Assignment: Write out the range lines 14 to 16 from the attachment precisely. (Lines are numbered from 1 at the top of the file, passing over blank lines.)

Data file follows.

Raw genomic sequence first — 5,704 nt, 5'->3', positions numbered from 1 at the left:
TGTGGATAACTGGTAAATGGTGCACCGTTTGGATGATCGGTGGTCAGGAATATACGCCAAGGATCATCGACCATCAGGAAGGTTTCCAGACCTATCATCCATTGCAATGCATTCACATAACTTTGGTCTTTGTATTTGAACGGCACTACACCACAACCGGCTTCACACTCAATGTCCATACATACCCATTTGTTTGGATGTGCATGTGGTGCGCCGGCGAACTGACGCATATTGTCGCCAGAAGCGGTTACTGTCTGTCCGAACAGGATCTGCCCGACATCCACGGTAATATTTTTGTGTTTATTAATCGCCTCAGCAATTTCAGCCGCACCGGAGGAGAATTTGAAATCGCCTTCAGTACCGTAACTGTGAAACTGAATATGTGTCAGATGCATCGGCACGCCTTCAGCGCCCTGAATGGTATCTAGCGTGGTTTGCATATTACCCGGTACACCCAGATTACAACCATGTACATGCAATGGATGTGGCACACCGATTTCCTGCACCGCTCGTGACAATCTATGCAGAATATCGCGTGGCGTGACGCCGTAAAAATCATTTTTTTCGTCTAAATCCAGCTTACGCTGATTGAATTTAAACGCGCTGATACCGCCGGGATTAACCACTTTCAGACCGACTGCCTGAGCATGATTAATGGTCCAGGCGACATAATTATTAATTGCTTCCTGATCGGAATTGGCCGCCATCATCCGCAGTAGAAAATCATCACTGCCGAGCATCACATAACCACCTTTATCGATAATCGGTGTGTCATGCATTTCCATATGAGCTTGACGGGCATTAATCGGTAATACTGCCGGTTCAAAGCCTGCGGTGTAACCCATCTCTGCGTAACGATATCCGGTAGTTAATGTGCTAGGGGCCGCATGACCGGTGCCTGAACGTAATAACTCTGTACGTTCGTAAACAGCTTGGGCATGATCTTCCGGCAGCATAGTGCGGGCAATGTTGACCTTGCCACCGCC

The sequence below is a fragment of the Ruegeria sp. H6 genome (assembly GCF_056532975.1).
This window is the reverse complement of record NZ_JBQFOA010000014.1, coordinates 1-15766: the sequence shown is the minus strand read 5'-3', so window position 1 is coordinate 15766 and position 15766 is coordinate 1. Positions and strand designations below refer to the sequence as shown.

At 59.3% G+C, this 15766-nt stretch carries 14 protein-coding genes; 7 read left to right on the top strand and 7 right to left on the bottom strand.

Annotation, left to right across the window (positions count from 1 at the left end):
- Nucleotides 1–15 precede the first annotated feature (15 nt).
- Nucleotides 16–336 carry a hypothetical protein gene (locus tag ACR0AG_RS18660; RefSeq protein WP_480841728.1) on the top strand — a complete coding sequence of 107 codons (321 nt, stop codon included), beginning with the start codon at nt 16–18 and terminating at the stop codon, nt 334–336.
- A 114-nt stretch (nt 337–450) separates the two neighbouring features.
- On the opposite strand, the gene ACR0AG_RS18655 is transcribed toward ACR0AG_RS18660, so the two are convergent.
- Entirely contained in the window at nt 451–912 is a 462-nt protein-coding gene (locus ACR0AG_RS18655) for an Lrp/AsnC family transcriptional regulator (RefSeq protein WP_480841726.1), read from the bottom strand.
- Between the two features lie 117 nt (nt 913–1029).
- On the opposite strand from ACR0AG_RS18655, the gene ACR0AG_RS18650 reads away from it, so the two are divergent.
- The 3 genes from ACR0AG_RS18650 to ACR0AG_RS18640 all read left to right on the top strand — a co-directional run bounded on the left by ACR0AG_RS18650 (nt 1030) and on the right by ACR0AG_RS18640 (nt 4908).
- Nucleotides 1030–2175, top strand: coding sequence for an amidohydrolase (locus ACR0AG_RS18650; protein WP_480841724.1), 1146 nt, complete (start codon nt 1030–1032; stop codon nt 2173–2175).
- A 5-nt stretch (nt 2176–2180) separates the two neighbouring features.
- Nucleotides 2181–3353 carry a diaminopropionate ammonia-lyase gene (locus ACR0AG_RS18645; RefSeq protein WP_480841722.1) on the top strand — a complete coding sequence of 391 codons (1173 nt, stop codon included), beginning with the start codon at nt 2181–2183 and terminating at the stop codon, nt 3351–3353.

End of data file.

- The 3 genes from ACR0AG_RS18650 to ACR0AG_RS18640 all read left to right on the top strand — a co-directional run bounded on the left by ACR0AG_RS18650 (nt 1030) and on the right by ACR0AG_RS18640 (nt 4908).
- Nucleotides 1030–2175, top strand: coding sequence for an amidohydrolase (locus ACR0AG_RS18650; protein WP_480841724.1), 1146 nt, complete (start codon nt 1030–1032; stop codon nt 2173–2175).
- A 5-nt stretch (nt 2176–2180) separates the two neighbouring features.